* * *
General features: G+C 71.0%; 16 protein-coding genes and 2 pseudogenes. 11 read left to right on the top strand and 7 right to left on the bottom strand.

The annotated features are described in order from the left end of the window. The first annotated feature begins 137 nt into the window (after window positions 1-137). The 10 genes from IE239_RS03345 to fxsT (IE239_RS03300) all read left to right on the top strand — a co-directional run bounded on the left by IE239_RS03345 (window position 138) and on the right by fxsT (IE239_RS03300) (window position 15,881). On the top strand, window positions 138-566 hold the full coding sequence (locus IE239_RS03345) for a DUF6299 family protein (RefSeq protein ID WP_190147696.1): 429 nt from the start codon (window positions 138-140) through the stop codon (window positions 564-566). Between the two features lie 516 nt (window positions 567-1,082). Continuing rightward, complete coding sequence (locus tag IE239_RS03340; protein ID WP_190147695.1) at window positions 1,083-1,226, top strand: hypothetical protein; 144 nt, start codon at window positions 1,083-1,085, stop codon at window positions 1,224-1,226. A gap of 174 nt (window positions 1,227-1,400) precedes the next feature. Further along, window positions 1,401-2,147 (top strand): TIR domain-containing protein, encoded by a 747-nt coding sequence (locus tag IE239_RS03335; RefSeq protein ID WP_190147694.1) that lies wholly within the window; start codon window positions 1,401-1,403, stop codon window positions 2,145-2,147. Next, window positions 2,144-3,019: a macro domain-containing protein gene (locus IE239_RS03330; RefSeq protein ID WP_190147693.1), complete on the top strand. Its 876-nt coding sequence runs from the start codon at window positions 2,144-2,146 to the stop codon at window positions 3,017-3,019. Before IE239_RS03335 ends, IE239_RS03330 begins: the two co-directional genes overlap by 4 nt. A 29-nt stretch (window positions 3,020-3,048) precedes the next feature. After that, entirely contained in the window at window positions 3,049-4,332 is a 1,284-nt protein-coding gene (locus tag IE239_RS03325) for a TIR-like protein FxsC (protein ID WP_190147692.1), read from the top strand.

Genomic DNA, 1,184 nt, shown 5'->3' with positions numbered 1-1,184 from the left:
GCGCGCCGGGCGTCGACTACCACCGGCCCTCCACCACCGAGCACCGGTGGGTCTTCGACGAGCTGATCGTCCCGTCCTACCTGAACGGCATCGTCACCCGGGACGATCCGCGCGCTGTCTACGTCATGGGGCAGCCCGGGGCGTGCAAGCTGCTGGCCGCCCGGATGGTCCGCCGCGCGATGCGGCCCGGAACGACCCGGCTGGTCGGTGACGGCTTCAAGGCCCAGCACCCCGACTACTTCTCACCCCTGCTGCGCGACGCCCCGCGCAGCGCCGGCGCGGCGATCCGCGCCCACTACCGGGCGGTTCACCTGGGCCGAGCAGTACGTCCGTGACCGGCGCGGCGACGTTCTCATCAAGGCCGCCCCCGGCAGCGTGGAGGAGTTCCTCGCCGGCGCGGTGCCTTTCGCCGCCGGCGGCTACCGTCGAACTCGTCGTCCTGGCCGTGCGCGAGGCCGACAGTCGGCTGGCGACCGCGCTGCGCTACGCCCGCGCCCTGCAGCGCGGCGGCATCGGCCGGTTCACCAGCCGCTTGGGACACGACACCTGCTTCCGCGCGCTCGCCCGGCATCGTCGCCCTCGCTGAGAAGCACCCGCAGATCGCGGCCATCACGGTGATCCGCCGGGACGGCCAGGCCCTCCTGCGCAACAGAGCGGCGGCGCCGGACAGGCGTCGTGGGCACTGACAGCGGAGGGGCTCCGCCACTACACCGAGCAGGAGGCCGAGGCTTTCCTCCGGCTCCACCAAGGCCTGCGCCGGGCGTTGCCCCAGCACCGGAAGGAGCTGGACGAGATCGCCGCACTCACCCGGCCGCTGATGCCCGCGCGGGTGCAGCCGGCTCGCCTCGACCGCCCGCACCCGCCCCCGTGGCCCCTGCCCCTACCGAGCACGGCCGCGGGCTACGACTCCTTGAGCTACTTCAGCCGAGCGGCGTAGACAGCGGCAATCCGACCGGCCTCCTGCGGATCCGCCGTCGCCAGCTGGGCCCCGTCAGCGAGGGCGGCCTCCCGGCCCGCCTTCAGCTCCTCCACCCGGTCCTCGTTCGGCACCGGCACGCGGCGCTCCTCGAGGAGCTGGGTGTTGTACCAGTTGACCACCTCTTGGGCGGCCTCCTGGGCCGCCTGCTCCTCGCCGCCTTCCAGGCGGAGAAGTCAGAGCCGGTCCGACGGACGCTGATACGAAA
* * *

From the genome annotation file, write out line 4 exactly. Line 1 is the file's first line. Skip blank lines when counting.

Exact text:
GCGCGCCGGGCGTCGACTACCACCGGCCCTCCACCACCGAGCACCGGTGGGTCTTCGACGAGCTGATCGTCCCGTCCTACCTGAACGGCATCGTCACCCGGGACGATCCGCGCGCTGTCTACGTCATGGGGCAGCCCGGGGCGTGCAAGCTGCTGGCCGCCCGGATGGTCCGCCGCGCGATGCGGCCCGGAACGACCCGGCTGGTCGGTGACGGCTTCAAGGCCCAGCACCCCGACTACTTCTCACCCCTGCTGCGCGACGCCCCGCGCAGCGCCGGCGCGGCGATCCGCGCCCACTACCGGGCGGTTCACCTGGGCCGAGCAGTACGTCCGTGACCGGCGCGGCGACGTTCTCATCAAGGCCGCCCCCGGCAGCGTGGAGGAGTTCCTCGCCGGCGCGGTGCCTTTCGCCGCCGGCGGCTACCGTCGAACTCGTCGTCCTGGCCGTGCGCGAGGCCGACAGTCGGCTGGCGACCGCGCTGCGCTACGCCCGCGCCCTGCAGCGCGGCGGCATCGGCCGGTTCACCAGCCGCTTGGGACACGACACCTGCTTCCGCGCGCTCGCCCGGCATCGTCGCCCTCGCTGAGAAGCACCCGCAGATCGCGGCCATCACGGTGATCCGCCGGGACGGCCAGGCCCTCCTGCGCAACAGAGCGGCGGCGCCGGACAGGCGTCGTGGGCACTGACAGCGGAGGGGCTCCGCCACTACACCGAGCAGGAGGCCGAGGCTTTCCTCCGGCTCCACCAAGGCCTGCGCCGGGCGTTGCCCCAGCACCGGAAGGAGCTGGACGAGATCGCCGCACTCACCCGGCCGCTGATGCCCGCGCGGGTGCAGCCGGCTCGCCTCGACCGCCCGCACCCGCCCCCGTGGCCCCTGCCCCTACCGAGCACGGCCGCGGGCTACGACTCCTTGAGCTACTTCAGCCGAGCGGCGTAGACAGCGGCAATCCGACCGGCCTCCTGCGGATCCGCCGTCGCCAGCTGGGCCCCGTCAGCGAGGGCGGCCTCCCGGCCCGCCTTCAGCTCCTCCACCCGGTCCTCGTTCGGCACCGGCACGCGGCGCTCCTCGAGGAGCTGGGTGTTGTACCAGTTGACCACCTCTTGGGCGGCCTCCTGGGCCGCCTGCTCCTCGCCGCCTTCCAGGCGGAGAAGTCAGAGCCGGTCCGACGGACGCTGATACGAAA